We would like to highlight Elizabeth Martin who has been the CEO of Living Resources since the retirement of Fred Erlich at the end of 2020. We had the experience of witnessing her spoken words at the New York Disability Advocates (NYDA) Rally at the State Capitol in the War Room on Wednesday, November 16th, 2022! The purpose of the rally was to enhance the pay of all Direct Support Professionals (DSPs) with a Cost-of-Living Adjustment (COTA) of 8.5%. Elizabeth also added something that was ad-libbed but was arguably the best part of her public oration! It caused the audience to relate to the situation our individuals find themselves in when there are ongoing staff shortages. Elizabeth asked us to remember the peak of COVID-19 when we were all stuck in our homes with nowhere to go and no control over the situation. This was only for the better part of a year. There are some individuals who have to deal with these realities on a regular basis when there is a high turnover rate in the human service industry and staff shortages due to a perpetual deficiency in pay.
Without any further delay, please draw your eyes to the compelling words of Elizabeth Martin!
Hello everyone, I’m Elizabeth Martin, CEO for Living Resources here in Albany. We provide a variety of residential and non-residential supports to folks with disabilities in the Capital Region and beyond.
You know, I think everyone in this state would agree that people with disabilities have a right to live with dignity, independence, happiness and be fully integrated in the community – just like everyone else. To fully achieve that vision though, you need 2 things: adequate funding and people. But I’m going to be honest with you: we do not have enough of either of those two things right now. We’re here because we want to make it crystal clear to the Governor and everyone in New York that we do not have enough funding or people to ensure individuals can live the lives they have a right to live.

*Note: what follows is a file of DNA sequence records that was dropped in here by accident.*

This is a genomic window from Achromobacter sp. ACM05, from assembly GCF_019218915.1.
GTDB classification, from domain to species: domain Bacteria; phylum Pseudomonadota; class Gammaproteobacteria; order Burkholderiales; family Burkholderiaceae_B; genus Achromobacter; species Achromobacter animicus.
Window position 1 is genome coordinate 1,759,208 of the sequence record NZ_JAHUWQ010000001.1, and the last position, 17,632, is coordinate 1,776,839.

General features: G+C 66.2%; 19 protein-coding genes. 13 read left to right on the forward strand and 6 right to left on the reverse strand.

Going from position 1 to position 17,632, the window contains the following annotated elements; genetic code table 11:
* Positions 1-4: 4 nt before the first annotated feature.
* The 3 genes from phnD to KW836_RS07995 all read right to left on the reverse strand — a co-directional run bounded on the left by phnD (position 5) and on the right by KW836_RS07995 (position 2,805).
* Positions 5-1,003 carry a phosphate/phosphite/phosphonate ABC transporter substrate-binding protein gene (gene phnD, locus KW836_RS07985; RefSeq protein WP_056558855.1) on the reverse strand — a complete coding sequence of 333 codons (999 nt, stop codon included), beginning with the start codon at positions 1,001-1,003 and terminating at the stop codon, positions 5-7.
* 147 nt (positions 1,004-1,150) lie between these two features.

Without enough funding or people, it means individuals are often stuck in their homes day in and day out because there are not enough resources or people to support them going out to socialize, have fun or volunteer or work. More than 10% of the individuals who reside in our group homes still can’t get back into their day programs because of staffing shortages. What happens when folks are stuck in their homes? They can become physically and mentally unhealthier because they are more isolated and stressed because they are not able to live the lives they want to live. Without enough
funding or people, service quality goes down and the chances of something terrible happening increases because our staff are overworked, overstressed and unable to provide the quality support they want to provide because there are simply not enough of them.
Now, our industry has been dealing with workforce shortages for years. But the pandemic and inflation have only made things even more difficult. Since the pandemic, we’ve have had periods when about 1 in 4 of our positions was unfilled. It is wonderful that OPWDD has included strengthening our workforce in its 5-year strategic plan. The idea of creating solid recruitment pipelines, career pathways and credentialing for DSPs is wonderful. But DSPs also need a respectable wage. DSPs do not have easy jobs – they act as teachers, coaches, mentors, healthcare workers, mental health workers. The work they do is actually priceless, but I think they would be happy at least earning a more livable wage. Bonuses are not enough – they need ongoing salary increases for them so we can draw in and keep more people in the profession. Agencies like ours are not sitting on huge profit margins that allow us to give substantial wages increases to 75 – 80% of our workforce. And we don’t set our prices – the state does. That’s why we need to the state to help us with this by investing in salary increases for our people.
But we also need adequate overall funding, which we don’t currently have. High inflation has financially hurt our staff and the rest of New Yorkers, but it has also hit nonprofit providers hard as well. Since just last year, the non-personnel costs in our supervised residential programs have increased by more than 25%. The biggest drivers of those increased cost? Transportation costs, energy, food, maintenance. Oh, and our health insurance premiums will be increasing by double-digits next year, too. So, in addition to investing in the workforce, we need the Governor to include an 8.5% rate adjustment so that we can keep up with the overall rising costs of operating homes and other programs.
As I mentioned, we need both funding and people to have a strong support system for New Yorkers with disabilities. We need the state to invest in both.